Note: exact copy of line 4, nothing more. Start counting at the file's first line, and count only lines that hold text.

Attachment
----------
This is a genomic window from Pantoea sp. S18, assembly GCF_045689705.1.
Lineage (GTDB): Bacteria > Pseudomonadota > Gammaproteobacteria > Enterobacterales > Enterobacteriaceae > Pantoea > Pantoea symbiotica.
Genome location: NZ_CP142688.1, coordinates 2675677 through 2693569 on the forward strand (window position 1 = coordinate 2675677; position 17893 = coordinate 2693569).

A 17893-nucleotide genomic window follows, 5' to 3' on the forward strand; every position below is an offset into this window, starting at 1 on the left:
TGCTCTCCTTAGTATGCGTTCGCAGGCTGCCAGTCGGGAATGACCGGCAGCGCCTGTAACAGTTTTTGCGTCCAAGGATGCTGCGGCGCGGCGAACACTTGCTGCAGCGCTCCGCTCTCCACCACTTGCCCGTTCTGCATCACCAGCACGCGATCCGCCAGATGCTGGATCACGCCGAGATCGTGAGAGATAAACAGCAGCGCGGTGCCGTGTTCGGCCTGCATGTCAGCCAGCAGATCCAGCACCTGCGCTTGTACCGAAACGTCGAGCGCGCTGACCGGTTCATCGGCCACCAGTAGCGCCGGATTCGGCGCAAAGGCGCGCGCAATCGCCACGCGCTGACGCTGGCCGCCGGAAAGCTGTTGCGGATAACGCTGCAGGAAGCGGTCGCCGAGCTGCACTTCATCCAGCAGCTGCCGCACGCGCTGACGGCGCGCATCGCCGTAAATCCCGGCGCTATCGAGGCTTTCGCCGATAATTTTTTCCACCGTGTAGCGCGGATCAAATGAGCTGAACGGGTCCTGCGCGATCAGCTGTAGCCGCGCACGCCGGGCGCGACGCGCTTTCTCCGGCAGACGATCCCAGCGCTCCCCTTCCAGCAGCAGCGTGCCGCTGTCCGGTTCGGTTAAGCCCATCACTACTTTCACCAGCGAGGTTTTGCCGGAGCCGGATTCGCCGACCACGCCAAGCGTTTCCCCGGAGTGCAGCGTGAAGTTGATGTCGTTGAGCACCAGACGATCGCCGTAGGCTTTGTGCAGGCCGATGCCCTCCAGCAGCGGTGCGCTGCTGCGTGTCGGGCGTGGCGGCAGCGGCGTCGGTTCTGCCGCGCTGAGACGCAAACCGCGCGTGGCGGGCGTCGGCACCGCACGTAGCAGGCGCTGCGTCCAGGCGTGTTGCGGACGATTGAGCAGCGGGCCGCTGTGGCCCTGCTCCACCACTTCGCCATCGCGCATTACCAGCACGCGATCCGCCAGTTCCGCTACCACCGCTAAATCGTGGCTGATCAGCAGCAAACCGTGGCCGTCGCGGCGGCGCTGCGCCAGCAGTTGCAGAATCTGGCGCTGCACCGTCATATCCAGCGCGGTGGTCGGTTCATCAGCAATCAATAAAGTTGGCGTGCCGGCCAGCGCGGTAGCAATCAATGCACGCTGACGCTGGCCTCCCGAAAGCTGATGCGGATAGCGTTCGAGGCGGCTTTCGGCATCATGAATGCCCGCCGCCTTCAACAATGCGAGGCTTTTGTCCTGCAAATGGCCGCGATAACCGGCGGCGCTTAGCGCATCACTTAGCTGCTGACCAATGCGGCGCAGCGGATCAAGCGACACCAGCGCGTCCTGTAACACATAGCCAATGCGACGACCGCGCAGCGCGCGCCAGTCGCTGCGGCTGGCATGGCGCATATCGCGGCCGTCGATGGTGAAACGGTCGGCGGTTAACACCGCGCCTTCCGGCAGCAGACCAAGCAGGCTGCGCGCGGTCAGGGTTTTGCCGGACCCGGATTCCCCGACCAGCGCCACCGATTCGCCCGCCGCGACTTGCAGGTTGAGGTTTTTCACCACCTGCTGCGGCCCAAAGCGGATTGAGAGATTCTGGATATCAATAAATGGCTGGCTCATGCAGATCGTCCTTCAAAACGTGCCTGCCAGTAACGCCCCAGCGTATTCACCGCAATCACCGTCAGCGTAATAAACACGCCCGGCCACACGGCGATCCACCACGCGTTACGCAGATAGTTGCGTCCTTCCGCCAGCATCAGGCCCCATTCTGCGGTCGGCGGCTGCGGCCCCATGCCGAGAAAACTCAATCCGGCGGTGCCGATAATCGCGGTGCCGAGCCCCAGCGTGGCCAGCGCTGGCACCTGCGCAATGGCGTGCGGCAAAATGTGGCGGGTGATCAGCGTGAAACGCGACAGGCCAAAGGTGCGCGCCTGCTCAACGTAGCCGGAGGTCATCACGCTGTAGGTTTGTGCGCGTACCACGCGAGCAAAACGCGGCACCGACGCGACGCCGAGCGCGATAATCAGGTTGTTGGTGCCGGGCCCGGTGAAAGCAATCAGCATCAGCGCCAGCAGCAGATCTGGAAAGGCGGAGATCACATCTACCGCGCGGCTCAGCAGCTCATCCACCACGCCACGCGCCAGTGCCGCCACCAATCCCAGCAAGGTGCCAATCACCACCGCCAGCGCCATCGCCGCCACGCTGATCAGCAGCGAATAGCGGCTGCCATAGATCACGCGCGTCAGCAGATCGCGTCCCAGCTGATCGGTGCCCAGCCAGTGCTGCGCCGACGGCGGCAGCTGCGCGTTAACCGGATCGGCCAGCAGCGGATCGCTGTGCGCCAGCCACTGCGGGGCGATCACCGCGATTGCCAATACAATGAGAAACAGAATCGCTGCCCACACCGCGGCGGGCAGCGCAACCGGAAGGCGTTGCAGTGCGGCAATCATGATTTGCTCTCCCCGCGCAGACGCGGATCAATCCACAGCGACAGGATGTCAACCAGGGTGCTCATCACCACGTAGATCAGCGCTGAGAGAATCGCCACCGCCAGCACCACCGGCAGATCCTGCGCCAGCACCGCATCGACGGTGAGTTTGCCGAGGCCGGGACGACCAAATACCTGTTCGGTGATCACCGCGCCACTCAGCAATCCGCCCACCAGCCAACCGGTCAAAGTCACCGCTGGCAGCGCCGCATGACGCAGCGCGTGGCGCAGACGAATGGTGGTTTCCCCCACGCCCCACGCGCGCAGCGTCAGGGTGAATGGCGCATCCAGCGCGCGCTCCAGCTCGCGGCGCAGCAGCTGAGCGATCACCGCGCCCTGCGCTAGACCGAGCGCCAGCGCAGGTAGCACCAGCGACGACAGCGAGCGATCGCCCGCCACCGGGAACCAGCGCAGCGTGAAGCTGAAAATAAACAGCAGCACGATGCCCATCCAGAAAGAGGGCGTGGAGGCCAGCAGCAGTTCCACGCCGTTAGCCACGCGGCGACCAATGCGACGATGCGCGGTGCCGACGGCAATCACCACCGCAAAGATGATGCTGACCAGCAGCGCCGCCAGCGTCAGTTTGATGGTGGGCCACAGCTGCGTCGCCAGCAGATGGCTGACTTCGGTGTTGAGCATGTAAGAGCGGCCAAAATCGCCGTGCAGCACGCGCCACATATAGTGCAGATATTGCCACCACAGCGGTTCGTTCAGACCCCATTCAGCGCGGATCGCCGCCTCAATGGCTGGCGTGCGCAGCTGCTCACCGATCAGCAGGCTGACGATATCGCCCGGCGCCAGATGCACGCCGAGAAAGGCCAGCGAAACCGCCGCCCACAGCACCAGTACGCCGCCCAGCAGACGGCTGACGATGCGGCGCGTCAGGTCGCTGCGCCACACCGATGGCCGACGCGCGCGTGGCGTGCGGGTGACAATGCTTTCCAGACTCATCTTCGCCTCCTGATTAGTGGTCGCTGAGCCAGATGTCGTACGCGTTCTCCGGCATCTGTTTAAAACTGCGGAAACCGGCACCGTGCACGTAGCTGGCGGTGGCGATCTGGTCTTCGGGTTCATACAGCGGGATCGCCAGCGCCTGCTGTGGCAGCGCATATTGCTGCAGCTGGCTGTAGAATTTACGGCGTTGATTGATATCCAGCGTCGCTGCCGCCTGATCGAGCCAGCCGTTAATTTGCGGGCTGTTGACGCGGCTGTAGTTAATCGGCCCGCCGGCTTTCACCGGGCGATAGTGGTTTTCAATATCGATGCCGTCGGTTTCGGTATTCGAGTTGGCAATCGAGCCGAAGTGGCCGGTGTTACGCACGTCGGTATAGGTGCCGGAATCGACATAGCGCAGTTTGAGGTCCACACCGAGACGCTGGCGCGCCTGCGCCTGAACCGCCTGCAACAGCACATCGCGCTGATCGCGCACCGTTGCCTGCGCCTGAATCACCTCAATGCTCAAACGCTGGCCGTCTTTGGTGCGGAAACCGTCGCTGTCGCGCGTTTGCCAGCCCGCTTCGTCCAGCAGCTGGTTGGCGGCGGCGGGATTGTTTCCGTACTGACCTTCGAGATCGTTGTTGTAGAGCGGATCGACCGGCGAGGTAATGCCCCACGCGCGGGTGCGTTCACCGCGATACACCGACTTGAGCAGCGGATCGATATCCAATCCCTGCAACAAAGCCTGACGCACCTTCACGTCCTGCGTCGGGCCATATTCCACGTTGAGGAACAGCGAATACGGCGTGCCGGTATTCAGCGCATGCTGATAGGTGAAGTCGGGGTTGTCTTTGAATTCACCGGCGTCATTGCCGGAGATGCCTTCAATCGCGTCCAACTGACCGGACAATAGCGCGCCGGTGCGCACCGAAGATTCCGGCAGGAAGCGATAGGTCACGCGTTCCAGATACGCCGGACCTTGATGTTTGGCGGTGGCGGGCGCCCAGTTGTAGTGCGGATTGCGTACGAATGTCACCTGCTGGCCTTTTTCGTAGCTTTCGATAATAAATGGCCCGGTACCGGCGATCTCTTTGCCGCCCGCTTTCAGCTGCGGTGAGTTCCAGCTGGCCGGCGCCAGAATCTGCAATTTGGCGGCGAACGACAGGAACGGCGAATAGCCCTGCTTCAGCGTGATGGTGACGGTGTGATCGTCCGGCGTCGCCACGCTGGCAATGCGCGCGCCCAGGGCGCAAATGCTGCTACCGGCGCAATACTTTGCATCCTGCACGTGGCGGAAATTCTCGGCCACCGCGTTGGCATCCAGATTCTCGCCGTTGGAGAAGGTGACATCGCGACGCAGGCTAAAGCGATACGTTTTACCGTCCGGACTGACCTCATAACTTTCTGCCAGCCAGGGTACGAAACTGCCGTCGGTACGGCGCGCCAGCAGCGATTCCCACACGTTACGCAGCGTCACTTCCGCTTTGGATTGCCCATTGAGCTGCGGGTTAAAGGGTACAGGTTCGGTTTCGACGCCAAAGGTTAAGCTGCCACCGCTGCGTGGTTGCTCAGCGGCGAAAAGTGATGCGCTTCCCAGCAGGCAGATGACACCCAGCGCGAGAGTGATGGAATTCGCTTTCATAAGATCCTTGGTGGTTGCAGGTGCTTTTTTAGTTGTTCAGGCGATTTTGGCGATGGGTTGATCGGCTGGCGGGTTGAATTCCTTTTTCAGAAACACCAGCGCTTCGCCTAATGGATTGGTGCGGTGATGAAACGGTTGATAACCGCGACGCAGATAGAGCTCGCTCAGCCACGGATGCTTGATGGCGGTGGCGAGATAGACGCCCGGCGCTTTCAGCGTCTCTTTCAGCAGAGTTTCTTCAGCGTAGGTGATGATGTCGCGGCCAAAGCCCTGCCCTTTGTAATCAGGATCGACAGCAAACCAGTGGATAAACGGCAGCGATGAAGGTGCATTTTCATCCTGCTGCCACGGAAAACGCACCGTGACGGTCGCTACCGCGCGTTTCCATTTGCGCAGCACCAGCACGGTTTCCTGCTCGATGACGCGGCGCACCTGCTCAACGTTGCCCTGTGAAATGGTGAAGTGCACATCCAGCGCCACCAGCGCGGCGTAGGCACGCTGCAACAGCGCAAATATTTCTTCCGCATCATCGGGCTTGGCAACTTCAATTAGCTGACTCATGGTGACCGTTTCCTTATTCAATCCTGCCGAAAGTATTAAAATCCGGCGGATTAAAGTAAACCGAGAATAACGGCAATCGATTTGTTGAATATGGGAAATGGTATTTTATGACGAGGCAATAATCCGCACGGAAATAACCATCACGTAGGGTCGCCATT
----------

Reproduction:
A 17893-nucleotide genomic window follows, 5' to 3' on the forward strand; every position below is an offset into this window, starting at 1 on the left: